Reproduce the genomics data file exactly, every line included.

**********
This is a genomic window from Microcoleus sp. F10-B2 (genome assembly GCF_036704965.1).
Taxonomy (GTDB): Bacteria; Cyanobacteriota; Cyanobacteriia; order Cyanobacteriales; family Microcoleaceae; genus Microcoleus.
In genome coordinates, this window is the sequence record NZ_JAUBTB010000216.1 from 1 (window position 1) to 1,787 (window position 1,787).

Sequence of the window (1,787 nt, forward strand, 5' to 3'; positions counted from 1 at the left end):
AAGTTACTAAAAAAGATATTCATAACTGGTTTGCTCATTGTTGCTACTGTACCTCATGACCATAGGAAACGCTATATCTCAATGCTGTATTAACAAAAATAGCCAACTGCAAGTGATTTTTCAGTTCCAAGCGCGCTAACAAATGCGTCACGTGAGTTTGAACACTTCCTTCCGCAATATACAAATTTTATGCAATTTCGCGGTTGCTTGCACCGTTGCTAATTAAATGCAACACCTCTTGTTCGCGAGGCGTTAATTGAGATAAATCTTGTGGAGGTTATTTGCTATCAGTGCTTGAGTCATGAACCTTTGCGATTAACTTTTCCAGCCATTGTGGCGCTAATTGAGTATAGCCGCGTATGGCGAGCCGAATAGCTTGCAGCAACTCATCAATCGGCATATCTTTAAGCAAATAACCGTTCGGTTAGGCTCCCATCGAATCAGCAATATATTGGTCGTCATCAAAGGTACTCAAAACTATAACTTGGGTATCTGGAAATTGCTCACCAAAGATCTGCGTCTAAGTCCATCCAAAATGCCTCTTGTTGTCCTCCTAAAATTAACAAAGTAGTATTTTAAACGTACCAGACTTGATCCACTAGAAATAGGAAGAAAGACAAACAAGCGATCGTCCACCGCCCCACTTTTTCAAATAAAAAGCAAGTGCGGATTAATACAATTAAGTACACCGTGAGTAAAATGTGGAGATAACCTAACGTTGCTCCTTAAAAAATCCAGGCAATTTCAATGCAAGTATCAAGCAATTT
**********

This is a genomic window from Microcoleus sp. F10-B2 (genome assembly GCF_036704965.1).
Taxonomy (GTDB): Bacteria; Cyanobacteriota; Cyanobacteriia; order Cyanobacteriales; family Microcoleaceae; genus Microcoleus.
In genome coordinates, this window is the sequence record NZ_JAUBTB010000216.1 from 1 (window position 1) to 1,787 (window position 1,787).

Sequence of the window (1,787 nt, forward strand, 5' to 3'; positions counted from 1 at the left end):
AAGTTACTAAAAAAGATATTCATAACTGGTTTGCTCATTGTTGCTACTGTACCTCATGACCATAGGAAACGCTATATCTCAATGCTGTATTAACAAAAATAGCCAACTGCAAGTGATTTTTCAGTTCCAAGCGCGCTAACAAATGCGTCACGTGAGTTTGAACACTTCCTTCCGCAATATACAAATTTTATGCAATTTCGCGGTTGCTTGCACCGTTGCTAATTAAATGCAACACCTCTTGTTCGCGAGGCGTTAATTGAGATAAATCTTGTGGAGGTTATTTGCTATCAGTGCTTGAGTCATGAACCTTTGCGATTAACTTTTCCAGCCATTGTGGCGCTAATTGAGTATAGCCGCGTATGGCGAGCCGAATAGCTTGCAGCAACTCATCAATCGGCATATCTTTAAGCAAATAACCGTTCGGTTAGGCTCCCATCGAATCAGCAATATATTGGTCGTCATCAAAGGTACTCAAAACTATAACTTGGGTATCTGGAAATTGCTCACCAAAGATCTGCGTCTAAGTCCATCCAAAATGCCTCTTGTTGTCCTCCTAAAATTAACAAAGTAGTATTTTAAACGTACCAGACTTGATCCACTAGAAATAGGAAGAAAGACAAACAAGCGATCGTCCACCGCCCCACTTTTTCAAATAAAAAGCAAGTGCGGATTAATACAATTAAGTACACCGTGAGTAAAATGTGGAGATAACCTAACGTTGCTCCTTAAAAAATCCAGGCAATTTCAATGCAAGTATCAAGCAATTT